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De meningen ge-uit door medewerkers en studenten van de TU Delft en de commentaren die zijn gegeven reflecteren niet perse de mening(en) van de TU Delft. De TU Delft is dan ook niet verantwoordelijk voor de inhoud van hetgeen op de TU Delft weblogs zichtbaar is. Wel vindt de TU Delft het belangrijk - en ook waarde toevoegend - dat medewerkers en studenten op deze, door de TU Delft gefaciliteerde, omgeving hun mening kunnen geven.

Posted in 2009

Chocolate chantilly with marsala

one of the truly new and exciting recipes I have found out about recently is chocolate chantilly. It employs the physical properties of chocolate and a thermal cycle to form a stable cream or even a crumbly foam. The recipe (also here) is due to Hervè This, and it is really simple and delicious. Somewhere I had read a hint that you can do the chantilly with any liquid, so I decided to try with marsala, an Italian sweet wine from Sicily.

I also decided to do a little experiment with the amount of liquid. I had previously did the chantilly with the same amount of water and chocolate: so a 200 grams tablet of dark semisweet chocolate with 200 grams of water. I suspect that the cocoa in the chocolate is what does all the work in the recipe, and in fact when I tried it with milk chocolate (that always has much less cocoa) it did not work so readily. 

Boldly, I added 150 grams of marsala to 120 grams of dark chocolate (68% cocoa). I melted it in a steel bowl placed insde a pot of water, and as soon as the chocolate had started melting I boldly added all of the marsala (if you add it a little bit at a time the chocolate "seizes", which is something you don’t want) and whisked it all together. I had a nice liquid cream, very liquid, and then I transfered the bowl into another bowl full of ice and water (the very plain bowls IKEA sells work really well for this), and I started whisking. The mixture chilled, it started forming bubbles, but no matter how much I chilled it it would not thicken. Not enough cocoa!

The beautiful thing about chantilly is that it is rather forgiving: if this happens, you can just return the whole mess to the pot of hot water and add more chocolate. This I did: 40 more grams of chocolate. Melt, whisk together until smooth. I returned to the ice bowl, and it all came together very satisfying, just like theory says. I whipped it until it became crumbly, and used some of it to make chocolate truffles (melt chocolate, temper it, dip little balls of chantilly in it, wait, coat with cocoa), but most of it is being eaten right now.

What does it taste like? Delicious! 

more interesting links to explore

FoodUX, gastronomic inspirations for user interface designers.

the peculiar Meatpaper magazine, "a print magazine of art and ideas about meat".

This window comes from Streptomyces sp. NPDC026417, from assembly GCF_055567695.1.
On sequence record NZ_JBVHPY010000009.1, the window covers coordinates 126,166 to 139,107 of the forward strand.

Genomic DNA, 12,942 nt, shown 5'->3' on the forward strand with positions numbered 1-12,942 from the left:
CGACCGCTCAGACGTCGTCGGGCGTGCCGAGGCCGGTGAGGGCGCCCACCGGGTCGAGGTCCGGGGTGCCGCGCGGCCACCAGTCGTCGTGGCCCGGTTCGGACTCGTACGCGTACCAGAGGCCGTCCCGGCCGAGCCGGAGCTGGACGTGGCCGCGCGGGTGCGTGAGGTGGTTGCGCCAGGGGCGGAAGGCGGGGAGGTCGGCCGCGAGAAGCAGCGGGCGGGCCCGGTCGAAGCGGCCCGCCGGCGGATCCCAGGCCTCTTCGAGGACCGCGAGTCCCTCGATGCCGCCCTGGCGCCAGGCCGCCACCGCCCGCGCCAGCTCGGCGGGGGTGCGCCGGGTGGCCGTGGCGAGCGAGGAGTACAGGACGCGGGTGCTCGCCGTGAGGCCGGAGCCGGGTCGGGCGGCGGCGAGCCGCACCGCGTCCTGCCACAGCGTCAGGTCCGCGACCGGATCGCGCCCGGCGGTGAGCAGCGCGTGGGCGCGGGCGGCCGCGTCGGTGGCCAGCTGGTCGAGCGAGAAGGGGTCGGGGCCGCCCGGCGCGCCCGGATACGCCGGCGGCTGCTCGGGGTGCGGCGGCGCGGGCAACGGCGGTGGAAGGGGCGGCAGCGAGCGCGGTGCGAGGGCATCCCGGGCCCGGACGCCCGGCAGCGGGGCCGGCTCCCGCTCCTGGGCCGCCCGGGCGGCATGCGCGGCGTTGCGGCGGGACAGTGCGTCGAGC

Buddha shaped gelatin mold.

Bizarre English people that try to bring gelatin back into fashion.

Mr. Bompas said that the pleasure of the jelly is not necessarily in the eating. “It’s watching it wobble,” he said. Mr. Parr agreed: “You’ve got to have the wobble.

The amateur gourmet blog reports from the pop side of food.

The joy of silicone molds by Silikomart.

Fascinating orange-almond cake without flour. 

an international conference on food styling and photography.

Philips Design on food (trends?)

Unfortunate URL but interesting content: Culiblog.

Recipe formats

this could actually be a little paper of its own. Some notes:

On the usability of recipes. This is actually a very interesting topic, I have seen recently one remarkably clear recipe format in – I am including here a little example, but this is actually a good theme for graphic designers and information designers.

Is this format entirely obvious to you? Is it convenient? I like it, but I am used to strange notations.

Hervè This in This, H. (2007). Modelling dishes and exploring culinary ‘precisions’: the two issues of molecular gastronomy. British Journal of Nutrition, 93(S1), 139-146. describes an interesting formal notation, but it looks more apt for describing food states rather than recipes.

Very interesting page of recipe formats at the microformats wiki. I should absorb it and criticize it one by one. Most interesting so far is David Mundie’s RxOL, that could be used as a guide to designing new formats and analyzing old ones.

Simply Recipes is remarkably clear.

Interview to Ferran Adrià, on food, science and research

One of the most famous cooks in the world gets interviewed. He sounds so reasonable! It is also very interesting that the interview is in the prestigious New Scientist magazine. There is also a summary of what you get at his restaurant, elBulli.



Free Food Design event – tomorrow at 1800 in Culture Centre

I got this from Shauna:

Katja Gruijters is a food professional. She designs products, spots
consumer trends and develops concepts for companies around human

Tomorrow, March 18th, at 18:00 at the Culture Centre Katja Gruijters is giving a lecture. I got the following details from the SNC site, that unfortunately is not deep-linkable… 
18/03 Art lab: ft Katja Gruijters

Make your own tableware 

– A Lecture on fooddesign by Katja Gruijters

– Make your own tableware

– Lots of artists and free food!

Time: 18.00h – 20.00h

Place: Culture

Price: FREE

There is also a blob of Dutch text:

in het kader van het nieuwe concept Kunstlab geeft Katja Gruijters,
Nederlands bekendste food designer, een lezing over haar werk. Iedereen